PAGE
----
# Sparse Matrices

## Dense Matrices

A $$n \times n$$ matrix is called dense if it has $$O(n^2)$$ non-zero entries. For example:

$\mathbf{A} = \begin{bmatrix} 1.0 & 2.0 & 3.0 \\ 4.0 & 5.0 & 6.0 \\ 7.0 & 8.0 & 9.0 \end{bmatrix}.$

To store the matrix, all components are saved in row-major order. For $$\mathbf{A}$$ given above, we would store:

$AA = \begin{bmatrix} 1.0 & 2.0 & 3.0 & 4.0 & 5.0 & 6.0 & 7.0 & 8.0 & 9.0 \end{bmatrix}.$

The dimensions of the matrix are stored separately.

## Sparse Matrices

A $$n \times n$$ matrix is called sparse if it has $$O(n)$$ non-zero entries. For example:

$A = \begin{bmatrix} 1.0 & 0 & 0 & 2.0 & 0 \\ 3.0 & 4.0 & 0 & 5.0 & 0 \\ 6.0 & 0 & 7.0 & 8.0 & 9.0 \\ 0 & 0 & 10.0 & 11.0 & 0 \\ 0 & 0 & 0 & 0 & 12.0 \end{bmatrix}.$

COO (Coordinate Format) stores arrays of row indices, column indices and the corresponding non-zero data values in any order. This format provides fast methods to construct sparse matrices and convert to different sparse formats. For $${\bf A}$$ the COO format is:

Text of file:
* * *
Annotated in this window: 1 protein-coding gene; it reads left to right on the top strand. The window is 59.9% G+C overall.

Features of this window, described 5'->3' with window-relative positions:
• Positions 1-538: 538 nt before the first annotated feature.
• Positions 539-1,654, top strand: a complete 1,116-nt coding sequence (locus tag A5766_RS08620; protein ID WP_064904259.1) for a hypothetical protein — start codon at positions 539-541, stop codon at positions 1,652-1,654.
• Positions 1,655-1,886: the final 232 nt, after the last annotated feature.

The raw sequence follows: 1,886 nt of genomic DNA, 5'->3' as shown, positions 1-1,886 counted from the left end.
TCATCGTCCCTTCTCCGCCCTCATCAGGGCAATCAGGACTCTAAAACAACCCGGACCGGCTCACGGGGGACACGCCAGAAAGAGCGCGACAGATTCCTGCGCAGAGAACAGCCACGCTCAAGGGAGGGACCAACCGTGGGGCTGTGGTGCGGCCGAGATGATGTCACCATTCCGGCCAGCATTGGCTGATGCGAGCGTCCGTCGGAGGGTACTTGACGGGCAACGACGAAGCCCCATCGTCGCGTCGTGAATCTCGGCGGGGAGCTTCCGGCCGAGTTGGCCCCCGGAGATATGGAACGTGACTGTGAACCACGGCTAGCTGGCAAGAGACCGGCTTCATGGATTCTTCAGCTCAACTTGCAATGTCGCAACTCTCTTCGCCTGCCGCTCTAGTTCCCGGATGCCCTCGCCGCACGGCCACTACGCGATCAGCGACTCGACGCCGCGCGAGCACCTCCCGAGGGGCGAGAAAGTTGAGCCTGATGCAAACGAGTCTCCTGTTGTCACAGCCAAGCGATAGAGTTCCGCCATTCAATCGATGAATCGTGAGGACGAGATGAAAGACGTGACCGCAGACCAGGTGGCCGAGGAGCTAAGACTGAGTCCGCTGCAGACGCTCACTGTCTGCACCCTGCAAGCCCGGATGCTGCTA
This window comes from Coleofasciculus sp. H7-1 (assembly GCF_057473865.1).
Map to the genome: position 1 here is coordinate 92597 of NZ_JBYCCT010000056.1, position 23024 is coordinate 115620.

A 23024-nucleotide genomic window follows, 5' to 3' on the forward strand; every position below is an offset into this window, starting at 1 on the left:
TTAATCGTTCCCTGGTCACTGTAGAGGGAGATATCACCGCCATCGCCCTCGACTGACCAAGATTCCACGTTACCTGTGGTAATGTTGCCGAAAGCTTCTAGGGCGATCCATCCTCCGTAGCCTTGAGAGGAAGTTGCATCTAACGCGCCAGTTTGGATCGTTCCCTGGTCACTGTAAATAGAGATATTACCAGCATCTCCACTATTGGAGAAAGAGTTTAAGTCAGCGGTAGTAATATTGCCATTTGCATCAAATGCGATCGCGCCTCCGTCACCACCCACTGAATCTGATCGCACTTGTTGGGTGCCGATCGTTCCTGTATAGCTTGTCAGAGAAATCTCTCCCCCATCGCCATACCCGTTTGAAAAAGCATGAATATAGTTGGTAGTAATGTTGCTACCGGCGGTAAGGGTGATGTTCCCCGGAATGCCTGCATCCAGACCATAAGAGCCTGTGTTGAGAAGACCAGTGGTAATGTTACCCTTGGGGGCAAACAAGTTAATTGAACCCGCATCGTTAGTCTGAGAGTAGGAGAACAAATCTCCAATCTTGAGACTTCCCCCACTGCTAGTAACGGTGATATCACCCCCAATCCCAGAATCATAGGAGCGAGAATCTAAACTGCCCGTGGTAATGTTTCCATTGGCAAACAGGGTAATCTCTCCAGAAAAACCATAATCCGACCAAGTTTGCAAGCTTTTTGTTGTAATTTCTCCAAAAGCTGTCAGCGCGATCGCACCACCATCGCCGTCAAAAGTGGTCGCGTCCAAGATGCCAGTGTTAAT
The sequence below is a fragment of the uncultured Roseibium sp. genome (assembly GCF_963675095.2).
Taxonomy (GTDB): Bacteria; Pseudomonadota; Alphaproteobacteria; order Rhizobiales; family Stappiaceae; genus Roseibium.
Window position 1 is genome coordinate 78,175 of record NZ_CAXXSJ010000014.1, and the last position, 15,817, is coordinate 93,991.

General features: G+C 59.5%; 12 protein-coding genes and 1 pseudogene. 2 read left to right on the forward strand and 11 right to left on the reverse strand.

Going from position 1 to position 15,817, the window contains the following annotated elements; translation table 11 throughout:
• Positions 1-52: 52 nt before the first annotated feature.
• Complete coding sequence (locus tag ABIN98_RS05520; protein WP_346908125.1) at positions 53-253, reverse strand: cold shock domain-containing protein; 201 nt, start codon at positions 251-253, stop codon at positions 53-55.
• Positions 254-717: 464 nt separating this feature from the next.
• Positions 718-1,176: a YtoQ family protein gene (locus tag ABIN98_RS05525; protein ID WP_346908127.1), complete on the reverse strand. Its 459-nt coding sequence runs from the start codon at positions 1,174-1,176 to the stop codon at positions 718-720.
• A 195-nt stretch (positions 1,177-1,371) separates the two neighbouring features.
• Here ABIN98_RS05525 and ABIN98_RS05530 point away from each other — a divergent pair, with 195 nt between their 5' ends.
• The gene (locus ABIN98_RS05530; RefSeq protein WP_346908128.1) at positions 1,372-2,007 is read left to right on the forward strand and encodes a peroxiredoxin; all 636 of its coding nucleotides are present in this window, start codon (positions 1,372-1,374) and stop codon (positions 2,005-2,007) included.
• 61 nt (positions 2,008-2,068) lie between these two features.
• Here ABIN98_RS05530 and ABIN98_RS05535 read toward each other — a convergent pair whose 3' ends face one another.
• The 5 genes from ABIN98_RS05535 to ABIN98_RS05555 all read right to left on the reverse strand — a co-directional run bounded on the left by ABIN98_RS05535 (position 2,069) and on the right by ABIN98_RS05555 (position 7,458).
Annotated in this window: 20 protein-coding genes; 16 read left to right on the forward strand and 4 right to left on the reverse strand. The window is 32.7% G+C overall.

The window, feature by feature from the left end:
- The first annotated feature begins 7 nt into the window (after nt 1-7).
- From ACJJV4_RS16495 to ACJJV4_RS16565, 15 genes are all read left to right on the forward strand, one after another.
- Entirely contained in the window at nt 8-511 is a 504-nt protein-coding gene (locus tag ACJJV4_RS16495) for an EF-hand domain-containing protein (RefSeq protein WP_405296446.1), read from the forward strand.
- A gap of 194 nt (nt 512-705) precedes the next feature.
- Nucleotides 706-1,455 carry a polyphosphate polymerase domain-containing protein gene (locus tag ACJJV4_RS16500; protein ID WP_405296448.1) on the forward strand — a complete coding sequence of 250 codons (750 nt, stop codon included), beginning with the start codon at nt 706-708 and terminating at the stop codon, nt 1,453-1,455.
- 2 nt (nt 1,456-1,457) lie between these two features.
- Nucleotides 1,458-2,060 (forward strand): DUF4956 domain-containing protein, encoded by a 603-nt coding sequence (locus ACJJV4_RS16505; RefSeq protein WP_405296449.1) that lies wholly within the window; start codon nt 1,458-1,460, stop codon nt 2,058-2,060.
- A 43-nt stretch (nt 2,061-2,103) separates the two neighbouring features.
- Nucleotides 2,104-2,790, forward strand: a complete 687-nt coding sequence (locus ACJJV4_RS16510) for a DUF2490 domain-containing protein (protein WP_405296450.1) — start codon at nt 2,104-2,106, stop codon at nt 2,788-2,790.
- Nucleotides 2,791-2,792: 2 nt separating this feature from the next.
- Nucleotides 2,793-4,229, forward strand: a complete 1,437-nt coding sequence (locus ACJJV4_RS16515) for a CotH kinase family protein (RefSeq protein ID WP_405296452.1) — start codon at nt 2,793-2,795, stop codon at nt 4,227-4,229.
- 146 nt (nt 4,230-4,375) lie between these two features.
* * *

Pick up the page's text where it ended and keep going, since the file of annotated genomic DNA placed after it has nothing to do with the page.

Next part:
CSR (Compressed Sparse Row) encodes rows offsets, column indices and the corresponding non-zero data values. This format provides fast arithmetic operations between sparse matrices, and fast matrix vector product. The row offsets are defined by the followign recursive relationship (starting with $$\textrm{rowptr}[0] = 0$$):

$\textrm{rowptr}[j] = \textrm{rowptr}[j-1] + \mathrm{nnz}(\textrm{row}_{j-1}), \\$

where $$\mathrm{nnz}(\textrm{row}_k)$$ is the number of non-zero elements in the $$k^{th}$$ row. Note that the length of $$\textrm{rowptr}$$ is $$n_{rows} + 1$$, where the last element in $$\textrm{rowptr}$$ is the number of nonzeros in $$A$$. For $${\bf A}$$ the CSR format is:

## CSR Matrix Vector Product Algorithm

The following code snippet performs CSR matrix vector product for square matrices:

import numpy as np
def csr_mat_vec(A, x):
Ax = np.zeros_like(x)
for i in range(x.shape[0]):
for k in range(A.rowptr[i], A.rowptr[i+1]):
Ax[i] += A.data[k]*x[A.col[k]]
return Ax